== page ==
Five short chapters later…

Daily Readings: Genesis 37-41, Psalm 16

I will praise the Lord, who counsels me;
even at night my heart instructs me.
I keep my eyes always on the Lord.
With him at my right hand, I will not be shaken.

-Psalm 16:7-8

Keeping our eyes always on the Lord can be easier said than done at times in our lives. Declaring that we will not be shaken regardless of what comes, knowing that God is always there at our right hand to counsel us, can be incredibly challenging!

One of the best stories throughout the entire Bible that illustrates this is found in Genesis today when looking at the life of Joseph. Talk about a rollercoaster!

Throughout the course of five chapters we see some amazing drama unfold. Joseph is his father’s favorite son. Then, out of jealousy, his brothers sell him into slavery. God has a different plan, however, and Potiphar puts Joseph in charge over his entire household. This doesn’t last long. Soon Potiphar’s wife is trying to seduce Joseph. When he refuses, she lies about Joseph attempting to rape her and has him thrown in prison. God is still with Joseph and the warden eventually puts Joseph in charge of the prison. After miraculous dream interpretations from God, Joseph is let out of prison and put in charge of all of Egypt, second only to Pharaoh!

Joseph’s story truly is the stuff that movies are made from. Challenges, high points, devastating plot twists, and eventually redemption. There is an inspiring theme throughout the story of Joseph that applies to our life as well.

God wants to use your story, no matter how bad it looks, to further his plan for your life. Whether the adversity you face was God ordained for a specific purpose, or simply self-inflicted based on our own choices; God will use those challenges to advance his story and serve others if we allow him to.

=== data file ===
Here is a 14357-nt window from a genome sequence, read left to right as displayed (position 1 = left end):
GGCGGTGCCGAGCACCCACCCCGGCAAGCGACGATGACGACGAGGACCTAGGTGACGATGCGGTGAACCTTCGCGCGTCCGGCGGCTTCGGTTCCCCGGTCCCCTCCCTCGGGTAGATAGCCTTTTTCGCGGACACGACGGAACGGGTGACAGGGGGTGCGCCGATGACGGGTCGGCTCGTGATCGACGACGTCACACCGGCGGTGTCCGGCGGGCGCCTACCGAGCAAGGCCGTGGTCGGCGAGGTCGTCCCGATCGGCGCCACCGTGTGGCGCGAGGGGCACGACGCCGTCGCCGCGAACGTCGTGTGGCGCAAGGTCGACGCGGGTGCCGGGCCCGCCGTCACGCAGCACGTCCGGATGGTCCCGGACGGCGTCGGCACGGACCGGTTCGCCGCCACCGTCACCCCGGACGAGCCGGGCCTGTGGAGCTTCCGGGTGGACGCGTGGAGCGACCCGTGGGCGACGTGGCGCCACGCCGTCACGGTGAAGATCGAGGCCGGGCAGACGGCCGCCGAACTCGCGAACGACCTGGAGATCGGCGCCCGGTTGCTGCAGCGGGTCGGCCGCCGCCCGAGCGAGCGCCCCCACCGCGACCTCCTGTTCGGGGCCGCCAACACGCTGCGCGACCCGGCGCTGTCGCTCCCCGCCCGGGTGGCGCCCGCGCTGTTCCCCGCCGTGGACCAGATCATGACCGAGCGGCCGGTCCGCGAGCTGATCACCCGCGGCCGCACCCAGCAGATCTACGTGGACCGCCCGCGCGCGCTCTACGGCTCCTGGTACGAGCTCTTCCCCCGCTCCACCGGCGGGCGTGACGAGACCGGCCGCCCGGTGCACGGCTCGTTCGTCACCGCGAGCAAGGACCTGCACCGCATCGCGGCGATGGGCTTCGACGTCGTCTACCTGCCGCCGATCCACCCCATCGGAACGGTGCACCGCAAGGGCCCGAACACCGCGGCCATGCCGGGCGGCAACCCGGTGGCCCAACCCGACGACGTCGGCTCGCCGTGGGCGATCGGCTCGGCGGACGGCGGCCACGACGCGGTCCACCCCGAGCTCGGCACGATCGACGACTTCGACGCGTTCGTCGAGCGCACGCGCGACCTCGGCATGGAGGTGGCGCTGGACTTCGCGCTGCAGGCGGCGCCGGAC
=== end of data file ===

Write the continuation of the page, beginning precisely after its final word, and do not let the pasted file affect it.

The hard part is remaining patient as God does his miraculous work of redeeming our story. It is easy to read the story of Joseph for 10-15 minutes, over the course of 5 chapters, and say, “Wow. Look at the faithfulness of God!”

It is easy to scan over the following verses without even thinking about them:

Joseph, a young man of seventeen, was tending the flocks with his brothers

Some time later 

When two full years had passed, Pharaoh had a dream

Joseph was thirty years old when he entered the service of Pharaoh king of Egypt…

This entire short story for us was anything but short for Joseph. As soon as things began looking up, immediately the next shoe fell. Over and over and over again. This wasn’t 13 days or even 13 months; it was 13 years!

I try to put myself in Joseph’s shoes. I think about the last time we see him made to wait in this story. Joseph gives the cupbearer good news about his dream and simply asks that he talk to Pharaoh on his behalf once the cupbearer is restored to his former position. Joseph must have been sitting there that day when the cupbearer was restored, eagerly awaiting the call for him to be released from prison. Finally! After years in slavery and then prison, I am going to get out!

That day passes, and the next one, and the next one…

Eventually the cupbearer remembers Joseph and, only a chapter later, Joseph interprets Pharaoh’s dream, is released from prison, and in charge of all of Egypt!

One chapter for us was a two-year wait for Joseph.

How patient are we with God’s story? How do we respond when we are in the midst of the slavery chapter in our lives? Where do we fix our eyes when waiting in our own personal prison for longer than we would like?

Often in my own life when going through challenges I try to maintain the perspective that God is going to use this for his glory in some way. This trial will allow me to minister to others in the future who are dealing with similar challenges as I am facing right now.

It is a comforting thought. However, more often that not, I want to pass quickly through the prison phase and get the part where I am in charge of all of Egypt! I want to fast forward God’s plan. I want to skip ahead.

Whatever you are facing right now or whatever trials you face in the future, God can use them to advance his plan. He can use them to have a powerful impact in the lives of others. He can redeem them for his glory. Our job is to release control, trust in his timing, and keep our eyes fixed firmly on him.

Thought to ponder

How could God use previous challenges in my life to advance his kingdom and to serve others?

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